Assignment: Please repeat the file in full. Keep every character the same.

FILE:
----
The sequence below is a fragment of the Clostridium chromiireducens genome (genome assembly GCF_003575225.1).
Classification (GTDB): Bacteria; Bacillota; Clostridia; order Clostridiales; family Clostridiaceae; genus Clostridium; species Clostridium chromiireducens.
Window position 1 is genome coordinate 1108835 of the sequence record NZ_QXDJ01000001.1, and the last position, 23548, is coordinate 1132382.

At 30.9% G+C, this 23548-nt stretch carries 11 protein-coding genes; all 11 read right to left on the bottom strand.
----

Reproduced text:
The sequence below is a fragment of the Clostridium chromiireducens genome (genome assembly GCF_003575225.1).
Classification (GTDB): Bacteria; Bacillota; Clostridia; order Clostridiales; family Clostridiaceae; genus Clostridium; species Clostridium chromiireducens.
Window position 1 is genome coordinate 1108835 of the sequence record NZ_QXDJ01000001.1, and the last position, 23548, is coordinate 1132382.

At 30.9% G+C, this 23548-nt stretch carries 11 protein-coding genes; all 11 read right to left on the bottom strand.